CITY HALL — Following another violent weekend that saw a 16-year-old shot dead in Millennium Park, Mayor Lori Lightfoot announced she’s moving the weekend curfew for minors up an hour to 10 p.m.
The weekend curfew has long been 11 p.m., but Lightfoot said she will sign an executive order to move it to 10 p.m. Lightfoot has also banned youth from Millennium Park on weekend nights following violence there.
“I’m urging parents, guardians and responsible adults in the lives of children to make sure you know what the rules are,” the mayor said at a Monday morning news conference.
Lightfoot said the city will partner with the school system to publicize the new policy, and police will “exhaust all other options before they take law enforcement action” with the new curfew.
“We will continue to encourage parents and guardians to further ensure their children are conducting themselves appropriately and safety at all times,” she said.
The earlier curfew comes on the heels of a new ban on unaccompanied minors in Millennium Park after 6 p.m. Thursday-Sunday.
Children are still allowed if they are with a “responsible” adult, and the policy will be “strictly enforced and violations will be dealt with swiftly,” Lightfoot said in a statement.
The ACLU quickly criticized the ban, saying it limits the park’s availability.
“The mayor’s announcement suggests that our city’s showcase park should not be available for all residents of Chicago,” Ed Yohnka, ACLU of Illinois director of Communications and Public Policy, said in a statement to WTTW. “Curfews and bans create group culpability for all young people — whether they are there to enjoy the sights and sounds of downtown or something else.
“The vague description — relying on an undefined ‘responsible adult’ – allowing young people to be present in the park and the promise of strict enforcement will result in unnecessary stops and arrests and further strain relations between CPD and young people of color.”
The ban came just a day after Seandell Holliday, 16, was shot dead at The Bean during a night that saw large groups of young people gathering Downtown.
The shooting happened about 7:30 p.m. Saturday in the 200 block of East Randolph Street, police said. Holliday was shot in his chest and taken to Lurie Children’s Hospital, where he was pronounced dead.
A 17-year-old has been charged with second-degree murder, aggravated battery and aggravated unlawful use of a weapon in connection to the shooting, police said. The teen was arrested “moments” after he shot Holliday, police said. He was scheduled to appear in juvenile court Monday.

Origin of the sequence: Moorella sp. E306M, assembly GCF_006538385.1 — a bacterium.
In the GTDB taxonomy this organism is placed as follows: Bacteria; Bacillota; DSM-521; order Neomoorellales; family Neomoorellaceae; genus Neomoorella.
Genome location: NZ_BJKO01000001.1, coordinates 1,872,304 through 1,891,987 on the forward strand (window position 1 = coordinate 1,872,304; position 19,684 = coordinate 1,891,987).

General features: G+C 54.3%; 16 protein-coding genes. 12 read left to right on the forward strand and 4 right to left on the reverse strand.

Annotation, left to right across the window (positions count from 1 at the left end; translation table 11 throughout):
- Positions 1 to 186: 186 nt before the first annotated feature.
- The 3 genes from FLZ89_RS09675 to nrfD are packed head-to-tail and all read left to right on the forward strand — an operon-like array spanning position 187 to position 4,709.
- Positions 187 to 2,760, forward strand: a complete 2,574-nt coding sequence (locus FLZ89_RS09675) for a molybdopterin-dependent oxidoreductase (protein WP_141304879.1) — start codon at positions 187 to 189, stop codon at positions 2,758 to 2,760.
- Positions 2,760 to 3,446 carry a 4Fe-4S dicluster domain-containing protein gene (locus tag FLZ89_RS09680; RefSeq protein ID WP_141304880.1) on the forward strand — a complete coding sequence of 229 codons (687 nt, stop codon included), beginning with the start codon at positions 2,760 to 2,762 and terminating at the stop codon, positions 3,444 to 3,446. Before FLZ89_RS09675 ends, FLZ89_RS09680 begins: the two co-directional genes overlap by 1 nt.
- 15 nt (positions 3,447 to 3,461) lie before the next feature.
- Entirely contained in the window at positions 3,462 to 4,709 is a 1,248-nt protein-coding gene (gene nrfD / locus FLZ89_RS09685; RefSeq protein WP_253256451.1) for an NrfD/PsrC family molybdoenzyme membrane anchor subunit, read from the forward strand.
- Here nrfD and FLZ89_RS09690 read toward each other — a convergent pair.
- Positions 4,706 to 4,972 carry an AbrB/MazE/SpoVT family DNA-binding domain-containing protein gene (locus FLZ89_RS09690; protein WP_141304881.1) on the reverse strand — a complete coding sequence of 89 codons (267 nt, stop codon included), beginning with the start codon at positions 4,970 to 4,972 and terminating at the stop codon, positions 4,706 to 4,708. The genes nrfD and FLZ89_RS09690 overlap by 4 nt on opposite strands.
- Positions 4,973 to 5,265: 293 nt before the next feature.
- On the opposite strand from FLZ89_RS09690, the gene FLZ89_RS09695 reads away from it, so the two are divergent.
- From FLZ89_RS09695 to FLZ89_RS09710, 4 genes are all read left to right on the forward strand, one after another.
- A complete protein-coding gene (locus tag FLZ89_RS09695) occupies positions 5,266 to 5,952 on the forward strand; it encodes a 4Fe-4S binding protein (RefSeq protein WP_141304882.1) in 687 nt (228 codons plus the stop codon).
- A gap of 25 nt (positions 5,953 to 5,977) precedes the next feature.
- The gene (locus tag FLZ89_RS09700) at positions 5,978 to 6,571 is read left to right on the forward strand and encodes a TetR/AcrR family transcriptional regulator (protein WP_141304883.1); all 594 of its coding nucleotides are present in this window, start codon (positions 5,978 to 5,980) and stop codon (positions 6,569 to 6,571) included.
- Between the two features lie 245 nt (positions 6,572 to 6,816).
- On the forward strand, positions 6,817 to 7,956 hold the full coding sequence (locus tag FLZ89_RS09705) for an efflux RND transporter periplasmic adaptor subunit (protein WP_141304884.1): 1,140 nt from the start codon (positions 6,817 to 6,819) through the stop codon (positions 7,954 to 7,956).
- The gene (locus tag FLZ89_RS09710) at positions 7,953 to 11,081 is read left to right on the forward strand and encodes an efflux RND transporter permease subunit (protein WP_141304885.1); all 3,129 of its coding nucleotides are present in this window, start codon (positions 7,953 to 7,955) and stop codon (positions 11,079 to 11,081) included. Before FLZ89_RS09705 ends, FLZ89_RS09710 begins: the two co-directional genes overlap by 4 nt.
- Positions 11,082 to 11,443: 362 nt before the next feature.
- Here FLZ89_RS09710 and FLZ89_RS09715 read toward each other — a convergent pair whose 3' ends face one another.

“Tragically, a young person — a teenager — lost his life last night in Millennium Park,” Lightfoot said in a statement. “We, as a city, can not allow any of our public spaces to become platforms for danger. Anyone coming into our public spaces should expect to enjoy them peacefully and must respect and exhibit basic community norms of decency. We simply will not accept anything less.”
Overall, officers arrested 26 juveniles and four adults during that night, police said. Seven guns were found, and two officers were injured, police said.
Lightfoot said she thinks the “overwhelming majority” of the young people who were at the park were there for a “good time and [to] enjoy a summer evening,” but the “scene devolved into one of chaos and unnecessary violence.”
The mayor said the ban is in effect immediately. She did not say when it could end, nor has the city explained what consequences people will face for not following the ban.
Lightfoot said the city will partner with local school systems to educate youth about the policy.
“As a city, we must ensure that our young people have safe spaces to congregate and that in those spaces they are peaceful and actually safe,” Lightfoot said. “I am calling on all parents, guardians, and caring adults to step up at this moment and do whatever it takes to prevent a tragedy like this from happening again and to encourage appropriate behavior when our young people gather anywhere in this great city of ours.”
The Downtown area and beaches have for years seen large groups of youth getting together periodically the spring and summer. Last week, a gathering at North Avenue Beach attracted more than 400 young people. Such events have led to concern about safety from some officials.
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